Public Health Nutrition

Research Paper

Impact of body mass on hospital resource use in total hip arthroplasty

John A Batsisa1 c1, James M Naessensa2, Mark T Keegana3, Amy E Wagiea2, Paul M Huddlestona4 and Jeanne M Huddlestona2a5

a1 Section of General Internal Medicine, Department of Medicine, Dartmouth-Hitchcock Medical Center, 1 Medical Center Drive, Lebanon, NH 03756, USA

a2 Division of Health Care Policy and Research, Mayo Clinic College of Medicine, Rochester, MN, USA

a3 Department of Anesthesia, Mayo Clinic College of Medicine, Rochester, MN, USA

a4 Department of Orthopedic Surgery, Mayo Clinic College of Medicine, Rochester, MN, USA

a5 Division of Hospital Medicine, Department of Medicine, Mayo Clinic College of Medicine, Rochester, MN, USA

Abstract

Objective To determine the impact of BMI on post-operative outcomes and resource utilization following elective total hip arthroplasty (THA).

Design A retrospective cohort analysis on all primary elective THA patients between 1996 and 2004. Primary outcomes investigated using regression analyses included length of stay (LOS) and costs (US dollars).

Setting Mayo Clinic Rochester, a tertiary care centre.

Subjects Patients were stratified by pre-operative BMI as normal (18·5–24·9 kg/m2), overweight (25·0–29·9 kg/m2), obese (30·0–34·9 kg/m2) and morbidly obese (≥35·0 kg/m2). Of 5642 patients, 1362 (24·1 %) patients had a normal BMI, 2146 (38·0 %) were overweight, 1342 (23·8 %) were obese and 792 (14·0 %) were morbidly obese.

Results Adjusted LOS was similar among normal (4·99 d), overweight (5·00 d), obese (5·02 d) and morbidly obese (5·17 d) patients (P = 0·20). Adjusted overall episode costs were no different (P = 0·23) between the groups of normal ($17 211), overweight ($17 462), obese ($17 195) and morbidly obese ($17 655) patients. Overall operative and anaesthesia costs were higher in the morbidly obese group ($5688) than in normal ($5553), overweight ($5549) and obese ($5593) patients (P = 0·03). Operating room costs were higher in morbidly obese patients ($3418) than in normal ($3276), overweight ($3291) and obese ($3340) patients (P < 0·001). Post-operative costs were no different (P = 0·30). Blood bank costs differed (P = 0·002) and were lower in the morbidly obese group ($180) compared with the other patient groups (P < 0·05). Other differences in costs were not significant. Morbidly obese patients were more likely to be transferred to a nursing home (24·1 %) than normal (18·4 %), overweight (17·9 %) or obese (16·0 %) patients (P = 0·001 each). There were no differences in the composite endpoint of 30 d mortality, re-admissions, re-operations or intensive care unit utilization.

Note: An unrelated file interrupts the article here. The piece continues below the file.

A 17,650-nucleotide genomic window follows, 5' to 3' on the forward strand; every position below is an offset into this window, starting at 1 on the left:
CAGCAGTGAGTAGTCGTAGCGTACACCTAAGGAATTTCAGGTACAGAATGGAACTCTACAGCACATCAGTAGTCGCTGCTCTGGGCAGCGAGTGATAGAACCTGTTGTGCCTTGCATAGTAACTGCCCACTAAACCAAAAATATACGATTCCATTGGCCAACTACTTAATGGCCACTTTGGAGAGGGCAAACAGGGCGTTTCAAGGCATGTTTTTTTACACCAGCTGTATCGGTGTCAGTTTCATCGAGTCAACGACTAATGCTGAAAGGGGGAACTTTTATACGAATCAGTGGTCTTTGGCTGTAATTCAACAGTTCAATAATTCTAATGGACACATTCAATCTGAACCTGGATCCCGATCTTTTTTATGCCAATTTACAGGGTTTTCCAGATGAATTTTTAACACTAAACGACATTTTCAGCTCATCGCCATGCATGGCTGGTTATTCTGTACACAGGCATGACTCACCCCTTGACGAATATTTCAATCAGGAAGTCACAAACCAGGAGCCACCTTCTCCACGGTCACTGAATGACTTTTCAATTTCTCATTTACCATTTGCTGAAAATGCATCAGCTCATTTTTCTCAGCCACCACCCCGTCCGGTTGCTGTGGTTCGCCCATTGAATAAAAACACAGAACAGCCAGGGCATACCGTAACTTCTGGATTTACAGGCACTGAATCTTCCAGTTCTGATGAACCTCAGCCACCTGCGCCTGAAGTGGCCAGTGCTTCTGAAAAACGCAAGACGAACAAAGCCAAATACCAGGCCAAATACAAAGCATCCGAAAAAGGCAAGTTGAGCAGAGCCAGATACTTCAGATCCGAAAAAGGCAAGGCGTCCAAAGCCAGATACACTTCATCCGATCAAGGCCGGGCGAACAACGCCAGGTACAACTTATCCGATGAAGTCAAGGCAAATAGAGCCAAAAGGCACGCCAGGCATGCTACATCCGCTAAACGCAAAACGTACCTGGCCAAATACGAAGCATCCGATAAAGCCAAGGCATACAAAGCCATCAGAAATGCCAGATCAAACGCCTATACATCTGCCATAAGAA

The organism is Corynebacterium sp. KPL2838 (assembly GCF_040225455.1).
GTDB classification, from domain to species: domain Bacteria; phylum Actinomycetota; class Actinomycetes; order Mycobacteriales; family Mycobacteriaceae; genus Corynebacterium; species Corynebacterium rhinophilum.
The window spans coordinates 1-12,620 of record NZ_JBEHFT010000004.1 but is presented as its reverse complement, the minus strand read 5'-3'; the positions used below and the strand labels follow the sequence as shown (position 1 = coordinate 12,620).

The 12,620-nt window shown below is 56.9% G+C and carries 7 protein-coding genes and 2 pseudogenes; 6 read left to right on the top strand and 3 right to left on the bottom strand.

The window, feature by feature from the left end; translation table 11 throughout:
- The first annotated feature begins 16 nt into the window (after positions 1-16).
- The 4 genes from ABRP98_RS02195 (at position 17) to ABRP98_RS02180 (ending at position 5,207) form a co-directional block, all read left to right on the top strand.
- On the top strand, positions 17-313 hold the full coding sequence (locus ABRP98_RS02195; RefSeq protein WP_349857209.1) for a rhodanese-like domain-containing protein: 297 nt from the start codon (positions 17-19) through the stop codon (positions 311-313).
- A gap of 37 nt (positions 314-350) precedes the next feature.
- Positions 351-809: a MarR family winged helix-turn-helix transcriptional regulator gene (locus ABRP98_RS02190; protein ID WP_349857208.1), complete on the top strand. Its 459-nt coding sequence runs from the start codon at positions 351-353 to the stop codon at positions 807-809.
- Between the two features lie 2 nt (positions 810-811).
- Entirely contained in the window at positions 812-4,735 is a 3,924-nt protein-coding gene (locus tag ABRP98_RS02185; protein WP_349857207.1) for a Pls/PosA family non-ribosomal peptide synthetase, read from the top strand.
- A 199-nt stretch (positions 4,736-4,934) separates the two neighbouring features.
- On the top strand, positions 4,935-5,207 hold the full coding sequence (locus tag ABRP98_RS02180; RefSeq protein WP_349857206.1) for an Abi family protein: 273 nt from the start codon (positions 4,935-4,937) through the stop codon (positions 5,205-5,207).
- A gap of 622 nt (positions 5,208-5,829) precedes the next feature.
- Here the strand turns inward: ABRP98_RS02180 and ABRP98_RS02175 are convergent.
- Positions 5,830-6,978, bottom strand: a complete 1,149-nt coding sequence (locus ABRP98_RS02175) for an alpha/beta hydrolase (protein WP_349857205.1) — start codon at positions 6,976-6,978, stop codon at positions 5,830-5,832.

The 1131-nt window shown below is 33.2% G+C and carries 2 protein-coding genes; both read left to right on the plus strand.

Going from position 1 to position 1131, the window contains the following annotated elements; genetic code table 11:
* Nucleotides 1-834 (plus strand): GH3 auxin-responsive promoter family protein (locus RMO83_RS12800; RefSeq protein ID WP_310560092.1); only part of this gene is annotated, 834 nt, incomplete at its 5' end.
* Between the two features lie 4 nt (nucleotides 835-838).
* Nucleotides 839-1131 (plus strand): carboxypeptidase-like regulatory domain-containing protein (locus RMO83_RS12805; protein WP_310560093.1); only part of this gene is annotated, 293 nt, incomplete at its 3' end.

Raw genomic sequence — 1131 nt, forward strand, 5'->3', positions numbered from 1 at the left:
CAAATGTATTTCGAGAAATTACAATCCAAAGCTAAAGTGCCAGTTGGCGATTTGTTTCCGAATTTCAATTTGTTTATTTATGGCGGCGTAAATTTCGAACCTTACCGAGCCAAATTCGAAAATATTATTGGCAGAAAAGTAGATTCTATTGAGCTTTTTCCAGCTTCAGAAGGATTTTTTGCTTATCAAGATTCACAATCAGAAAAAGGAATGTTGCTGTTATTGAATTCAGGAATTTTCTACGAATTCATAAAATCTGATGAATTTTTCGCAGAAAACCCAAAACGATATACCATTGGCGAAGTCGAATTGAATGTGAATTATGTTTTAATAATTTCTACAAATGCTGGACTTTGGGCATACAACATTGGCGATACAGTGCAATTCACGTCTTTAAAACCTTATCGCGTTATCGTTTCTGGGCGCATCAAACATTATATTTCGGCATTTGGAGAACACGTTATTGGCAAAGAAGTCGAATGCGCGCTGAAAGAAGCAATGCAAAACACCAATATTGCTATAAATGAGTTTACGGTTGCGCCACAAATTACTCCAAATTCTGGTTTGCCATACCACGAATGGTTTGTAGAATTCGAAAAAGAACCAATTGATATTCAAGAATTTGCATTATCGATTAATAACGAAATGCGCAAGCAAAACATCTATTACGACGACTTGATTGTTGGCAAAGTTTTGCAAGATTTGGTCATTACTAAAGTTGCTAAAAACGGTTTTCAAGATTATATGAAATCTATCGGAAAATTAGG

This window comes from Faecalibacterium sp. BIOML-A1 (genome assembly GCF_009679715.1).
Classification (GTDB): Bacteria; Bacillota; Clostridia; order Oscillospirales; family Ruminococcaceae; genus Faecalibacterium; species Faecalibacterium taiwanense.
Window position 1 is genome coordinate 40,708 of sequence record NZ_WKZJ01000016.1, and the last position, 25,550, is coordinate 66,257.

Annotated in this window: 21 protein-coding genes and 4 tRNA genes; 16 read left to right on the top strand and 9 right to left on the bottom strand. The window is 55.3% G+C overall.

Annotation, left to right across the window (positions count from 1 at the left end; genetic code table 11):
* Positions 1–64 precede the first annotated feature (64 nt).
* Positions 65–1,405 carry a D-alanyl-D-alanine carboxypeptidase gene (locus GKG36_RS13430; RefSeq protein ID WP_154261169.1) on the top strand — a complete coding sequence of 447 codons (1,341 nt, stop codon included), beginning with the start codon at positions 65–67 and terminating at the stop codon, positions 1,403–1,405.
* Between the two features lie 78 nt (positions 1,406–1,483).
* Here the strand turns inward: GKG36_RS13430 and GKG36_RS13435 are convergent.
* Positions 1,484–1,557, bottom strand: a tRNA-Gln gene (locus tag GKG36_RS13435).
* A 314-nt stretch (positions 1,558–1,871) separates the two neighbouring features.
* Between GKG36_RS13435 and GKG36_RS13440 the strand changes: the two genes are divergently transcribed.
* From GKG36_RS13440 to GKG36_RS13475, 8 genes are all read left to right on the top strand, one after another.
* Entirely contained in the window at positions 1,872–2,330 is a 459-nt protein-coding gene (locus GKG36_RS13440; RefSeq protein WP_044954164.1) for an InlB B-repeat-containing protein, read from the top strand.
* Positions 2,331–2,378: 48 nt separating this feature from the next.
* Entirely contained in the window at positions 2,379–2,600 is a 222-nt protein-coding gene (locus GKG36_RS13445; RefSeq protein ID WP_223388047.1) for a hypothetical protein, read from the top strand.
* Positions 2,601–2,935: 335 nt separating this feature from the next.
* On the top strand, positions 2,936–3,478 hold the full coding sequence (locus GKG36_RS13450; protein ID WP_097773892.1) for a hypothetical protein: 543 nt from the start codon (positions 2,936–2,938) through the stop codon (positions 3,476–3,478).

Conclusions BMI in patients undergoing primary elective THA did not impact LOS or overall institutional acute care costs, despite higher operative costs in morbidly obese patients. Obesity does not increase resource utilization for elective THA.

(Received July 16 2008)

(Accepted January 07 2009)

Correspondence

c1 Corresponding author: Email john.batsis@gmail.com

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